A co-conspirator and I have a long-running project tracking the history of rock music in Berkeley, CA in the late 1960s. As part of our research, we have created performance lists for a number of key venues in the city. Many of the performers at these long-ago places are quite obscure. Over the years, a key part of our research has been identifying the performers in these bands, some of which only played a few times. Patience is rewarded, however, with occasional surprises, like the time that the band Deacon And The Suprelles emptied the house at their Mandrake's debut, until only one patron was left at the bar. The a departing friend told the band that an armed robber was in the house, and the police were clearing out the club in order to arrest him.

Nonetheless, certain intriguing mysteries remain. One nagging curiosity had always been the band Hoffman's Bicycle, who had opened for A.B. Skhy for one weekend at the New Orleans House on October 18 and 19, 1968. This cleverly named group, with a whiff of psychedelia and intrigue, could be found in no other bookings that I was aware of. However, a recent interview with the long-time chief engineer of Fantasy Studios, Jim Stern, revealed some tantalizing details about Hoffman's Bicycle. For one thing, they subsequently changed their named to "Bycycle," with a "y," a group whose name has been spotted on a variety of Bay Area adds and handbills in the 1968-69 period. More importantly, Stern revealed another long-lost fact: the bass player for Hoffman's Bicycle was none other than future Grateful Dead soundman Dan Healy. Suddenly the history of Hoffman's Bicycle and its successor Bicycle look very intriguing indeed.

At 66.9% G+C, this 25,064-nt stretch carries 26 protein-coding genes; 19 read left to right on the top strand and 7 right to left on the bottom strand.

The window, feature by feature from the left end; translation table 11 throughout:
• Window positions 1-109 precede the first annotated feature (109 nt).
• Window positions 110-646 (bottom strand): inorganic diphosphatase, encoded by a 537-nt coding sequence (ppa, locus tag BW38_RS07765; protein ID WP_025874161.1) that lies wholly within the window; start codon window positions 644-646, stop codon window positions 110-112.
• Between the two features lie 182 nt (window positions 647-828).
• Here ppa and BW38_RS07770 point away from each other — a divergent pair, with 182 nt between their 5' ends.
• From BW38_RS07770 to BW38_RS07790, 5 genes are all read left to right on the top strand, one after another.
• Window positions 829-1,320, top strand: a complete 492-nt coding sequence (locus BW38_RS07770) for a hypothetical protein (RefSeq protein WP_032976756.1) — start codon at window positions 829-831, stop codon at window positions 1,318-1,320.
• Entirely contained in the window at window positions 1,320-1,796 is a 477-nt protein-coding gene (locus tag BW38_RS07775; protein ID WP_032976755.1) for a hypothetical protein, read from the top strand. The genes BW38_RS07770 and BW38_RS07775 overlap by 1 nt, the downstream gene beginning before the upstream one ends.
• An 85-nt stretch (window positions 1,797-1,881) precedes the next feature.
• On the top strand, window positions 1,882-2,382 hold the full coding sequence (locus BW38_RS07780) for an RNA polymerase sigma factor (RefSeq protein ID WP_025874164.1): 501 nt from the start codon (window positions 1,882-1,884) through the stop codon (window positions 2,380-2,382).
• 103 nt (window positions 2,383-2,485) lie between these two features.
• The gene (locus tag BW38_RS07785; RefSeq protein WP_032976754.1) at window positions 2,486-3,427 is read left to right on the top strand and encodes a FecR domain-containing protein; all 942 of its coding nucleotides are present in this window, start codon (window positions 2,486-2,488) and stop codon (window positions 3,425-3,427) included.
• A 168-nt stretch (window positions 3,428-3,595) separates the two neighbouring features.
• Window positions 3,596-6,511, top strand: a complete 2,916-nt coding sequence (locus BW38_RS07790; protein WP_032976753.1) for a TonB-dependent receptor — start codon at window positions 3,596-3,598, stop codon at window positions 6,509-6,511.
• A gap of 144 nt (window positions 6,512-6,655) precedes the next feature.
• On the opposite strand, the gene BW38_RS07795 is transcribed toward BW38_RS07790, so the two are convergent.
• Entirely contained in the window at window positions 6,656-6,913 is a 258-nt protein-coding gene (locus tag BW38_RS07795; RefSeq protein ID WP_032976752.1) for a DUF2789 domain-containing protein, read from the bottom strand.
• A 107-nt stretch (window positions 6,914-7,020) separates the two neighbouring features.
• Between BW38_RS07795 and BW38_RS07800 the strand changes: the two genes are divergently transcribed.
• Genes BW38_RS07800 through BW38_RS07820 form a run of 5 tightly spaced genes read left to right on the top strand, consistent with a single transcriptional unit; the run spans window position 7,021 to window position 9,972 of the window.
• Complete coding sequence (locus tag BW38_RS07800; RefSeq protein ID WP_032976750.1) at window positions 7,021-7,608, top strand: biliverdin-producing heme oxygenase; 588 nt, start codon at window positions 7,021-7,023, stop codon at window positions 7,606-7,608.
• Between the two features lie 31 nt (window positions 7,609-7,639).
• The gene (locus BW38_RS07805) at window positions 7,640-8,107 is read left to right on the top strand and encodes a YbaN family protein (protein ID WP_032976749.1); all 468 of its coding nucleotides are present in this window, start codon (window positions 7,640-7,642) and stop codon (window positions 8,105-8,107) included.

Van Morrison's 1973 album, Hard Nose The Highway, engineered by Jim Stern at Fantasy Studios in Berkely
Jim Stern and Dan Healy
Scholar and journalist Jake Feinberg recently interviewed engineer Jim Stern on his show. Usually, Feinberg interviews exceptional musicians, not always best sellers but of the sort revered by their peers and serious fans. Stern was just one of those back-of-the-album names, someone you faintly recall without precisely remembering his specific contribution. Over the course of the amazing 3-hour interview, however, Stern turns out to have played a critical role in the history of Bay Area music. Stern was a professional drummer with an engineering degree, so he ended up working at Fantasy Studios in Oakland in the 60s. When Fantasy opened its new studios at 10th and Parker in Berkeley, Stern was asked to become chief engineer, and his career switched over permanently to the other side of the glass. Stern, now retired, produced many jazz and rock albums over the decades, including work for Van Morrison, McCoy Tyner and too many others to count.

Stern's own history is pretty interesting, and Feinberg gets Stern talking about his long gone past. Feinberg asked Stern how he had gotten to know Dan Healy, and the story was revealing indeed. Stern grew up in the Haight-Ashbury in the 1950s, and he went to San Francisco State in the mid-60s to get his engineering degree. On weekends, Stern played drums in "Top 40" cover bands around San Francisco. He knew the Grateful Dead from around the Haight, and even jammed with them on occasion at 710 Ashbury, apparently under the most casual of circumstances, so he was socially connected to the band and they knew of his drumming skills.